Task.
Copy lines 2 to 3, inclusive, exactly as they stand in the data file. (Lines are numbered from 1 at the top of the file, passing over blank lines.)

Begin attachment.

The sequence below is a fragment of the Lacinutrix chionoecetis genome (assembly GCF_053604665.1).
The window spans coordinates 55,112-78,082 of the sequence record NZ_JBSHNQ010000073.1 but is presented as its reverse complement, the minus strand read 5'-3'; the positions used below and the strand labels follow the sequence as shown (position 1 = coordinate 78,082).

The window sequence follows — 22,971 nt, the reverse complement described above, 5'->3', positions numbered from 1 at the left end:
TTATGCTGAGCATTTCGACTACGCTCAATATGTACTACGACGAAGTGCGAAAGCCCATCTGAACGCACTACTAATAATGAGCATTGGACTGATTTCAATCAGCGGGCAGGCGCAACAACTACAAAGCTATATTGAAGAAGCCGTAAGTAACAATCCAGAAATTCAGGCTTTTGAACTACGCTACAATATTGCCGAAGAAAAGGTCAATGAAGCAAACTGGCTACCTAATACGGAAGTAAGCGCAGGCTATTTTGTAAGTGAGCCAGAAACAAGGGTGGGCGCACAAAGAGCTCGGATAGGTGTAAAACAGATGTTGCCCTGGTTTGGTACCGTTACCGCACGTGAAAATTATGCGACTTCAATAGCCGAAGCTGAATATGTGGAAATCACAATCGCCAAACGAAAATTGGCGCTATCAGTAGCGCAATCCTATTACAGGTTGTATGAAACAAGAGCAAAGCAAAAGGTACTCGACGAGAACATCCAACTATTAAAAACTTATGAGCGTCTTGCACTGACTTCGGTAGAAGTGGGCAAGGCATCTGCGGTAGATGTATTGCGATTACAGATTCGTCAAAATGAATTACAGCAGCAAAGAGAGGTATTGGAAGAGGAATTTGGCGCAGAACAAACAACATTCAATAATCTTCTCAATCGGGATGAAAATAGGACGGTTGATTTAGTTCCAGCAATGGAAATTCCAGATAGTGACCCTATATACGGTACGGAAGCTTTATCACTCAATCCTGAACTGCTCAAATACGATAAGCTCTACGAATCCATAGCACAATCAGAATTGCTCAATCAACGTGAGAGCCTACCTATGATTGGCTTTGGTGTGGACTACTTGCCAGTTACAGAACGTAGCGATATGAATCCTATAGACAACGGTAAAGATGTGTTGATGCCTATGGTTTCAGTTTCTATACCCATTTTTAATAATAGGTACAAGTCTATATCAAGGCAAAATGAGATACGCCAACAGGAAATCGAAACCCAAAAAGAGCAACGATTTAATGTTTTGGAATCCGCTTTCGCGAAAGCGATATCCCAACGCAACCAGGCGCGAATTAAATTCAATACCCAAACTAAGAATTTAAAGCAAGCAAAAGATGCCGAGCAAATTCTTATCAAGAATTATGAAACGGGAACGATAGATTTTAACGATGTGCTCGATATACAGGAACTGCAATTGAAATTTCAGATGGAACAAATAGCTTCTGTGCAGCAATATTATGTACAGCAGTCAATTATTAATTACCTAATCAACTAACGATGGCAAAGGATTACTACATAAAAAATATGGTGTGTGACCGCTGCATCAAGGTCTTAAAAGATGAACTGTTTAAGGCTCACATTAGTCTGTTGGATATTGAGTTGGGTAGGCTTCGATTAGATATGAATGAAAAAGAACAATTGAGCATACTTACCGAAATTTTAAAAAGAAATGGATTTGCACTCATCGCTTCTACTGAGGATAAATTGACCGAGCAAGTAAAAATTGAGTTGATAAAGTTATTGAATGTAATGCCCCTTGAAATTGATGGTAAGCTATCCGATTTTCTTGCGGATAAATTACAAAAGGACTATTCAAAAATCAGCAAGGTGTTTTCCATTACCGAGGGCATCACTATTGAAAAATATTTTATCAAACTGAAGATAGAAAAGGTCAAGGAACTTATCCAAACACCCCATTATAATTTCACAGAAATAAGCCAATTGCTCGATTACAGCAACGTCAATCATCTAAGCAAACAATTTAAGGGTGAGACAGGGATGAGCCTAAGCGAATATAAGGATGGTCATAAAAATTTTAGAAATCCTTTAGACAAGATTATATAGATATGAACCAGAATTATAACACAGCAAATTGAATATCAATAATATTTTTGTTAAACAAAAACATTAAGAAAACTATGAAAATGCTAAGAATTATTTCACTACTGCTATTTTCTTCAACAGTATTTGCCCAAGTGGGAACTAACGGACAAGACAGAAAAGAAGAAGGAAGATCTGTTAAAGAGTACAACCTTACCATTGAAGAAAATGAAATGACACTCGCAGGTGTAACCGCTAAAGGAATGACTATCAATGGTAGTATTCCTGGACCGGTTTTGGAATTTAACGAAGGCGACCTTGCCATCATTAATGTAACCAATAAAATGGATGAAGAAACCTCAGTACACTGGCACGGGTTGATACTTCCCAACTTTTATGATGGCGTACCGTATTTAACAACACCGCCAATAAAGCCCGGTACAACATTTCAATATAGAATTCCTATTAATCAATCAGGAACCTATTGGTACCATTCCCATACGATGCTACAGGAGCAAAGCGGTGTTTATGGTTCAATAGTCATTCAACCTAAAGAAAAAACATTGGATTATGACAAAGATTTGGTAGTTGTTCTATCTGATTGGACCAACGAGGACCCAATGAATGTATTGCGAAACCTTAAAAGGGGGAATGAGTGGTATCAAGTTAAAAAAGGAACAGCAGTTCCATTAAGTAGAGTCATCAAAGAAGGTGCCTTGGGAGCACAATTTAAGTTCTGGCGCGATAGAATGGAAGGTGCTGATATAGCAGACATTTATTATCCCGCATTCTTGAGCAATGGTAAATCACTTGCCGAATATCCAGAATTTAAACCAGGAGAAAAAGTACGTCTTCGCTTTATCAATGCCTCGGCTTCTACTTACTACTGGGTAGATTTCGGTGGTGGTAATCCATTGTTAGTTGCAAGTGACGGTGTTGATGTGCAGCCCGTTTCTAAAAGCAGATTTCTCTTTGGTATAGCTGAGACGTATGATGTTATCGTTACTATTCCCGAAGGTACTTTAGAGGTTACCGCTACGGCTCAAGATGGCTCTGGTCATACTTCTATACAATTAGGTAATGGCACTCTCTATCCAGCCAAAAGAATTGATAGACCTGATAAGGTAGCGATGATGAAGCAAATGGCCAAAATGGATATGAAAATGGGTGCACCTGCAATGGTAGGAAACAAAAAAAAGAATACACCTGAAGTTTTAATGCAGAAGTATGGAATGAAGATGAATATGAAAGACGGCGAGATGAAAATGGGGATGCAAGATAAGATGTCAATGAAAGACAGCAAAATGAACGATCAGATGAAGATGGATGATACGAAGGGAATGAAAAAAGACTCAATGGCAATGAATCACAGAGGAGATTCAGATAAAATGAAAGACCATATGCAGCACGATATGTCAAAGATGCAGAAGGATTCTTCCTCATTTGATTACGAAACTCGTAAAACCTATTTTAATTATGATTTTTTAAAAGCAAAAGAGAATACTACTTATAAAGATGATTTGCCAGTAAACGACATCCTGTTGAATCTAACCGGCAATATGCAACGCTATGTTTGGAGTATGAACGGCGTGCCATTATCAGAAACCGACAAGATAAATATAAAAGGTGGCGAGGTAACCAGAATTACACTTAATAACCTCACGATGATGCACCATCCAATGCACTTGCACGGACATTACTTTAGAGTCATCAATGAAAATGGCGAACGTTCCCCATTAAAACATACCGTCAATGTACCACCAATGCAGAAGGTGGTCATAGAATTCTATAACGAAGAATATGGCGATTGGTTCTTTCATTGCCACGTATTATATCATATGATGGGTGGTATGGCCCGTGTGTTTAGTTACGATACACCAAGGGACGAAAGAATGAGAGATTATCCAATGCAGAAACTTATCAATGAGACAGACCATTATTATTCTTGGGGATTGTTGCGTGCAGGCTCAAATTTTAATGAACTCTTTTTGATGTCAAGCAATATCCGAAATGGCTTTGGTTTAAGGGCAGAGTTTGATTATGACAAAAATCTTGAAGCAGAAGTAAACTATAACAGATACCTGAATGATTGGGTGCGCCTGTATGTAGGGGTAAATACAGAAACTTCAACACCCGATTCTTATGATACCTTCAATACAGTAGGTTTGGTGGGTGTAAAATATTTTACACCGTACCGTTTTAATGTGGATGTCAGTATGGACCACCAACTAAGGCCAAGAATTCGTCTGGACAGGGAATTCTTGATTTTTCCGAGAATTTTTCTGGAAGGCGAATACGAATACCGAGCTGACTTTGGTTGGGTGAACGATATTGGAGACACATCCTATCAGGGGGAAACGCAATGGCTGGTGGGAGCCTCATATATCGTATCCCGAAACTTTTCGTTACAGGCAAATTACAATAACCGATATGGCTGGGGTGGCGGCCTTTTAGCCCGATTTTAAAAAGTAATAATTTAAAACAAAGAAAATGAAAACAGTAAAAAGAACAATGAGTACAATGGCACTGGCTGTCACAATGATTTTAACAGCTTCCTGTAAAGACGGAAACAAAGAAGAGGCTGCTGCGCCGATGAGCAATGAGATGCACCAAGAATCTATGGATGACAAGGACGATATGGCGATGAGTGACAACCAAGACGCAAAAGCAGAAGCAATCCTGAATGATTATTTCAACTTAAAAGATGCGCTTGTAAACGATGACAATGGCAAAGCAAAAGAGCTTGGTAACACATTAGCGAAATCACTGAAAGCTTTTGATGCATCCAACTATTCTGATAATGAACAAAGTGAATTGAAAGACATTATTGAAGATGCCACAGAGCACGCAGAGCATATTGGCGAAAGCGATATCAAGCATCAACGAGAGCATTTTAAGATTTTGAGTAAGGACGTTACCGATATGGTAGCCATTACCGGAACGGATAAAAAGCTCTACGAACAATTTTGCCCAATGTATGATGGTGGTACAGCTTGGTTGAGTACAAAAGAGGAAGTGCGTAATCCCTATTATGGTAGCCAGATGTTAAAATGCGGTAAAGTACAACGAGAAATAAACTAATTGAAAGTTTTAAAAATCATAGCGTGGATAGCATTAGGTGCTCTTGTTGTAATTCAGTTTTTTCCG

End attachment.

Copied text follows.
The window spans coordinates 55,112-78,082 of the sequence record NZ_JBSHNQ010000073.1 but is presented as its reverse complement, the minus strand read 5'-3'; the positions used below and the strand labels follow the sequence as shown (position 1 = coordinate 78,082).

The window sequence follows — 22,971 nt, the reverse complement described above, 5'->3', positions numbered from 1 at the left end: